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Minnesota will need fossil-fuel infrastructure for a long time to come

The July 30 Community Voices piece “Fossil fuel infrastructure affects Minnesota’s economy and environment” left out a few key pieces of data around the Line 3 Replacement Project that are necessary to clarify for MinnPost readers.

Representing the Minnesota Service Station & Convenience Store Association, and the Association’s gas brand “Minnoco,” we are intimately knowledgeable about transportation fuels consumption and trend data. Climate change activists have long said that combustion engines are on the way out, soon to be replaced by electric vehicles or other mass transit options. While that may happen sometime in the future, it is naïve to think the change will happen overnight and failing to replace aging infrastructure will not quell the demand.

In 2019, there are 2,333 service/fueling stations in Minnesota. Of those, only 332 stations provide charging stations, with the bulk of those stations located in the metro area and scarce highway corridors, residents in Greater Minnesota cannot rely on electric vehicles in harsh winter conditions, and further, there are not yet systems in place to accommodate EVs.

According to petroleum industry reports, given these facts and knowing that petroleum will continue to be used for well into the future, “infrastructure lock-in” is an invalid argument when it comes to energy transportation.


The author fails to mention the positive economic impact of the service station industry. Each year, for instance in Minnesota, according to NACS (National Association of Convenience Stores), service stations/fueling stations employ nearly 35,000 employees, boast sales of over $9 billion dollars — not to mention serving local Minnesotans 2.6 billion gallons of fuel annually. MSSA members/ Minnoco retailers are also on the forefront of the bio-fuels revolution. Minnoco members sell alternative renewable fuels such as Diesel, E85, E30, E15, 87, 89 and 91 octane fuels. Minnesota farmers not only rely on dependable energy and will continue to use petroleum products for the foreseeable future, they are the leaders on growing energy sources used in ethanol and bio-diesel, which are wonderful alternatives as we all seek to protect our environment continuing to support a “buy local” movement.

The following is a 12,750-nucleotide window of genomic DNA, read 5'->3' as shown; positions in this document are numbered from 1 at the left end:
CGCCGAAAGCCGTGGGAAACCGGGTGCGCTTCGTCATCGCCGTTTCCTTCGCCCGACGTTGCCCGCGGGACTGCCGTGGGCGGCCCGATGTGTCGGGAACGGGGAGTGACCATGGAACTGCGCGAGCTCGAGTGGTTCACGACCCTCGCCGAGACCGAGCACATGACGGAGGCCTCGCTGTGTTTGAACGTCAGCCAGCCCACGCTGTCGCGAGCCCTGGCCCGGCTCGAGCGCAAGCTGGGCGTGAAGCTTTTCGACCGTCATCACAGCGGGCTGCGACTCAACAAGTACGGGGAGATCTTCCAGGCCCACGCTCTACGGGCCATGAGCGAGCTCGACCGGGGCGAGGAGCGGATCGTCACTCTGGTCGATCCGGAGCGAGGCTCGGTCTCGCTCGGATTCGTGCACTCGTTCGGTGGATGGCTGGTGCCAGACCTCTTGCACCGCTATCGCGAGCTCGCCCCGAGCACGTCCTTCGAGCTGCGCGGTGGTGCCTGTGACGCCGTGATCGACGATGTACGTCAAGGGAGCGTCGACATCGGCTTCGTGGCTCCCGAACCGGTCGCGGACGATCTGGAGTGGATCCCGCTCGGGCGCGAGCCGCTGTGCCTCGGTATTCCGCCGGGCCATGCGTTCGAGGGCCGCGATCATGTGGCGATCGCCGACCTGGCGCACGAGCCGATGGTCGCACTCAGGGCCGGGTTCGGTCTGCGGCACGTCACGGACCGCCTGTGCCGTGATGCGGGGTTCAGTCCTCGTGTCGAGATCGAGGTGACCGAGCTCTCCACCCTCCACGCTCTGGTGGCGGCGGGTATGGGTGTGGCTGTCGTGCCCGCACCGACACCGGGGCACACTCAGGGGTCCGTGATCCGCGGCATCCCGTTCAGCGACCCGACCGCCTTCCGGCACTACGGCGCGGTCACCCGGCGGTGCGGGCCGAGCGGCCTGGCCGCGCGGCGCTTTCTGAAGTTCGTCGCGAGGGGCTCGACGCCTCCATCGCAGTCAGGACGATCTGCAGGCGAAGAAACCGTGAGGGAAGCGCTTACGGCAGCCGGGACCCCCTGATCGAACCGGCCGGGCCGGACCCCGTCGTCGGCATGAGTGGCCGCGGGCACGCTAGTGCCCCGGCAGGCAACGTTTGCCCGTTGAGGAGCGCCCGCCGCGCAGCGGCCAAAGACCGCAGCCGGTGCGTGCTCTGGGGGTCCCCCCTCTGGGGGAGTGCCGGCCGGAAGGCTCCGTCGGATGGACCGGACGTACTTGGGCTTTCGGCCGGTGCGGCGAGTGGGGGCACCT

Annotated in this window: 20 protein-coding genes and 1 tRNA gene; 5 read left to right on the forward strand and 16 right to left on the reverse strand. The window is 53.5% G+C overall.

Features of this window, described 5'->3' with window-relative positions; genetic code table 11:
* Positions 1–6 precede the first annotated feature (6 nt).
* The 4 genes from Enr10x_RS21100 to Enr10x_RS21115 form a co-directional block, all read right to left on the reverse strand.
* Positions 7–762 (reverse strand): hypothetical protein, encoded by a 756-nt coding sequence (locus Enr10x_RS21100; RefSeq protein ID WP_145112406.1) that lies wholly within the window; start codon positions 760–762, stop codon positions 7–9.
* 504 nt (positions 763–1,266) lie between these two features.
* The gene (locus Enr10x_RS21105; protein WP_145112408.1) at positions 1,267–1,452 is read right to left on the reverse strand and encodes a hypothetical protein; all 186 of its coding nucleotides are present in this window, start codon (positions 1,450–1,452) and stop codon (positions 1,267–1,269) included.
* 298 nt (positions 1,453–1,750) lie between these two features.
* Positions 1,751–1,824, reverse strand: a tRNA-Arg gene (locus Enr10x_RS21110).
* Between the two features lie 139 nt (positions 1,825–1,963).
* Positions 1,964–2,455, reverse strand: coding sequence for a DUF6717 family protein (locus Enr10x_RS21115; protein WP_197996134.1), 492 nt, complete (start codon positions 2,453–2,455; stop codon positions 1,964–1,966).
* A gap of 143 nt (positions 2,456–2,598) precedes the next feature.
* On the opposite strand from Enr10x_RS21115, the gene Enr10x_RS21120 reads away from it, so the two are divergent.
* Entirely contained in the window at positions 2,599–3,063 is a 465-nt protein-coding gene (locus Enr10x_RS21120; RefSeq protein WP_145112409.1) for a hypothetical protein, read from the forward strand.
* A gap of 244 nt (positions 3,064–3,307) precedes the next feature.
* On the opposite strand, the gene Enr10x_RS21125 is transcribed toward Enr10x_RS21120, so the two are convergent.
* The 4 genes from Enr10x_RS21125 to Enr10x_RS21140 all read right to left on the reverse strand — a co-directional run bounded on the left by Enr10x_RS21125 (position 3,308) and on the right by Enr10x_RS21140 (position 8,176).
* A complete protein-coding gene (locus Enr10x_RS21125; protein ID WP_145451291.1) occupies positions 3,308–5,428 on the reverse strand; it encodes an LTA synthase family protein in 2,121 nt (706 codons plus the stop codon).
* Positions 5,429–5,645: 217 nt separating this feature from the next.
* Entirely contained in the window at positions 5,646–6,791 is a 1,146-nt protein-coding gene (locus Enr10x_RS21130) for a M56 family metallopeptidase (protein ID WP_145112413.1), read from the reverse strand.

So, we know Minnesotans continue to consume gasoline, bio-fuels and petroleum products and the industry is valuable to our state’s economy. The author spends a great deal of time discussing climate change emissions and the social cost of carbon, not taking into account if the crude oil is not transported by pipeline, it will be transported by rail. Crude oil is going to move the market, and we believe it should be transported through the safest means possible – which, according to the U.S. Department of Transportation, is through pipeline.

Finally, the author was correct in noting there has been a lot of policy discussion around crude oil transportation – more than four years in the case of Enbridge’s Line 3 Replacement Project. Last summer, the PUC found the benefits to replace Line 3 outweighed not replacing it, in order to protect our Minnesota natural resources. We are hopeful the Walz administration will keep this important project moving forward for our economy, for our retailers and for Minnesota.

Lance Klatt is the executive director of the Minnesota Service Station & Convenience Store Association.

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Comments (2)

  1. Submitted by Gerry Anderson on 08/08/2019 - 07:22 am.

    Mr. Klatt,
    After reading both articles, the “real” answer is you are both correct. We do need to slowly reduce the use of fossil fuels as the technologies make them feasible. The article by Mr. Herbert’s, who is from academia, is full of great theories and facts that are weak, but no real world idea of what the elimination of carbon based energy will take. You going to buy every farmer an electric tractor? Every kid from Hallock an electric car?

    We do need to continue to improve our infrastructure. Roads, pipelines, refineries and as we look for other clean sources. New nuke plants for example. And continue to develop real technologies that are truly as efficient and as viable as carbon has been and still is.

    • Submitted by Jeff Green on 08/08/2019 - 07:59 pm.

      sounds like there isn’t a very good plan to change rapidly yet.Build the charging network and they will come. Biofuels can be used for farm equipment til there is a source of energy large enough to do the job. Batteries can do the job of small chore tractors and light trucks if someone will build them.

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